Climate campaigners Extinction Rebellion held a protest outside the HSBC in Reading town centre when it reopened after a months long closure.
The HSBC in Broad Street reopening yesterday (Monday, August 1) was met with an Extinction Rebellion protest, with campaigners claiming the bank helps fund oil and gas companies that are damaging the environment.
Protesters were seen holding mock police tape stating “climate crime scene” up to the building, as well as an ‘End Fossil Fuels Now’ banner.
They also brought out mock HSBC advertising, stating “we are climate crisis” and “today, you’re ‘on mute’, tomorrow you’re on target for 3°C global warming”.
Campaigners have cited the ‘Banking on Climate Crisis: Fossil Fuel Finance Report 2022’ as proof of their concerns.
According to the report, HSBC invested $17.976 billion in companies involved in fossil fuel extraction in 2021.
Between 2016 and 2021, the report states HSBC invested $130.468 billion in “companies active across the fossil fuel life cycle”.
HSBC has also underwritten corporate bonds for energy companies QatarEnergy, ExxonMobil, BP and Saudi Aramco.
Underwriting means to insure against a debt, in this context, to the financial risk of fossil fuel extraction projects.
But HSBC is not the only bank to underwrite such bonds, with others such as Barclays and Lloyds doing the same.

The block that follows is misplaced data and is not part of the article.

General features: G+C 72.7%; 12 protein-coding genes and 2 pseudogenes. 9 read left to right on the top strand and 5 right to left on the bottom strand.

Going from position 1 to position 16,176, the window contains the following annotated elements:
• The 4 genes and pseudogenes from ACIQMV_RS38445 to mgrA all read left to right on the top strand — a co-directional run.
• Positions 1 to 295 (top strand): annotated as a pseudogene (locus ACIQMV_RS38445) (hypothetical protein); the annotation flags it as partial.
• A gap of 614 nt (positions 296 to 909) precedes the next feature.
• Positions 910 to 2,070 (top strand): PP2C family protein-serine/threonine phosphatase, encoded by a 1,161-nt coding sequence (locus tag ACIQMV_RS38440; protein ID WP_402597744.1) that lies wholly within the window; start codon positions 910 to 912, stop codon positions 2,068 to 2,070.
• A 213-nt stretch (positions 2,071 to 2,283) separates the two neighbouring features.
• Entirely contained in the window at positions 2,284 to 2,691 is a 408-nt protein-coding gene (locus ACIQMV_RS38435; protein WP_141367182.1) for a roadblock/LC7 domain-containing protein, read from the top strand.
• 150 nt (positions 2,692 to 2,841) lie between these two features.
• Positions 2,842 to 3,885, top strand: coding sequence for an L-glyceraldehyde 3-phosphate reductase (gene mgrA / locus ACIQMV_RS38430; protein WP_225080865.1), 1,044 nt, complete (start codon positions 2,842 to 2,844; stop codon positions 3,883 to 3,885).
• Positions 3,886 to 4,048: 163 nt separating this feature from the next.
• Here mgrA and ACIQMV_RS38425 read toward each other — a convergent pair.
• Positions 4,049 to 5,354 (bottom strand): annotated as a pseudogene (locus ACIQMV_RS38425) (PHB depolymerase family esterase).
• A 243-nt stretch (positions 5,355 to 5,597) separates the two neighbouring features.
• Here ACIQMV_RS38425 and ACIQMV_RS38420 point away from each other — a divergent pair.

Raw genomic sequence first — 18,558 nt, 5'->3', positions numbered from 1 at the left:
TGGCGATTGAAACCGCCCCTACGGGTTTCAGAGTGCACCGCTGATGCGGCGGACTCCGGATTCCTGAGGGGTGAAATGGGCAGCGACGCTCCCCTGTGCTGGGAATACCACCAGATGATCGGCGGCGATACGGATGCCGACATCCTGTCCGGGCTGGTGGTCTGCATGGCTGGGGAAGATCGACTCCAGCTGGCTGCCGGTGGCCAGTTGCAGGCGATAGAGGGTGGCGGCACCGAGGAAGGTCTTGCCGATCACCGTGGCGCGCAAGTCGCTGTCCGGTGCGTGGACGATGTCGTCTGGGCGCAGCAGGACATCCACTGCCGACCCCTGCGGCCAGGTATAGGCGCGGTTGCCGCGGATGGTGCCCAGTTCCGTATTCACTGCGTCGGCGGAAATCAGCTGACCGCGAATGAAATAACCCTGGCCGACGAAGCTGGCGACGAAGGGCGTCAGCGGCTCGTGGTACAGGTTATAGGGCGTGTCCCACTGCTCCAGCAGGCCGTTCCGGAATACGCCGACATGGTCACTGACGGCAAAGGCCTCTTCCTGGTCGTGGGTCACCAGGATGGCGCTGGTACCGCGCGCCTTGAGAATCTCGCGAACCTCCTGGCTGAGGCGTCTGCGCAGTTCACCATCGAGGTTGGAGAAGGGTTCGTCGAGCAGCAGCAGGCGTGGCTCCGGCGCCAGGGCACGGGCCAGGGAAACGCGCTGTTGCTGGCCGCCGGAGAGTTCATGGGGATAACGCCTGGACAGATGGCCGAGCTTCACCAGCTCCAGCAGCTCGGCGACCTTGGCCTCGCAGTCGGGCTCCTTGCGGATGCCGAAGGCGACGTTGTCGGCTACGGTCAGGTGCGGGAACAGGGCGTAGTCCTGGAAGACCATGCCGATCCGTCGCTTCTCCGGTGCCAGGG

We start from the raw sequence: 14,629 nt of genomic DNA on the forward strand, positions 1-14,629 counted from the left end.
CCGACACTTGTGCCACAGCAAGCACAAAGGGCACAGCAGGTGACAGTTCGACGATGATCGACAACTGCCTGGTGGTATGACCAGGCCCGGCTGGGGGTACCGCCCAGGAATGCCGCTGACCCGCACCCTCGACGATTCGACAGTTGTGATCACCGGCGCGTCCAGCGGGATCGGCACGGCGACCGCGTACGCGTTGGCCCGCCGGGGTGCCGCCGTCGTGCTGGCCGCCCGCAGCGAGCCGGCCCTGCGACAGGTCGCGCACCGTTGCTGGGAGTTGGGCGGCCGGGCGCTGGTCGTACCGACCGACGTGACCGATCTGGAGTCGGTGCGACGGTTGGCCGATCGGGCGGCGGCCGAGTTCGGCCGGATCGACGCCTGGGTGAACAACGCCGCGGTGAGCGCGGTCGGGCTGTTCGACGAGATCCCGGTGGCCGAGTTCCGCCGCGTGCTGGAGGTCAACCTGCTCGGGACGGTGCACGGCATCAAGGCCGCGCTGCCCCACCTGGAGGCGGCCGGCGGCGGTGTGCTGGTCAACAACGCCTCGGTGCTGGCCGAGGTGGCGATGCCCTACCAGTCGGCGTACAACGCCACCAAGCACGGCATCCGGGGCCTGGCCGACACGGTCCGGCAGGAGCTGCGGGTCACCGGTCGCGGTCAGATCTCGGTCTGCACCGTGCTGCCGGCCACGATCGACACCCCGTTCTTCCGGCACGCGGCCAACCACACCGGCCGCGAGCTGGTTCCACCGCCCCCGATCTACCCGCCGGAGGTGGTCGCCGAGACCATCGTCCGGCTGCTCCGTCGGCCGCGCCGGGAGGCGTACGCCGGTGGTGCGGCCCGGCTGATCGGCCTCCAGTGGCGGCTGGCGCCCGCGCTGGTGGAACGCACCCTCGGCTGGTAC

HSBC in Broad Street has been closed for refurbishment for around three months.
It is understood the bank has downsized, with space it used to occupy now available to another business.
Earlier this year, HSBC announced three steps it would be taking to get to net zero emissions by 2050.
HSBC has committed to publishing a Climate Transition Plan next year outlining its strategy to reach climate targets in 2030 and 2050; has committed to phasing down fossil fuel financing; and review and update its wider financing and investment policies.
On financing fossil fuel companies, a statement on HSBC’s website reads: “We’re committing to a science-aligned phase down of fossil fuel financing, in line with what is required to seek to limit the global temperature rise to 1.5°C.
“We’ll be engaging with clients to review their transition plans for compatibility with our net zero 2050 target, and will assess whether to continue providing financing for a client if no transition plans are produced.”
Additionally, Celine Herweijer, group chief sustainability officer, said: “HSBC understands that the sudden energy crisis that the world finds itself in will necessitate actions in the short-term around energy security.
“Our clients, like us, are operating in this new reality, but the longer-term imperative over the coming decades to transform business models for a net zero future remains unchanged.
“If anything, the current crisis should galvanise the need to supercharge investment into the clean energy transition.”
The Local Democracy Reporting Service has also requested a statement from HSBC on the Broad Street branch refurbishment and address points raised by Extinction Rebellion.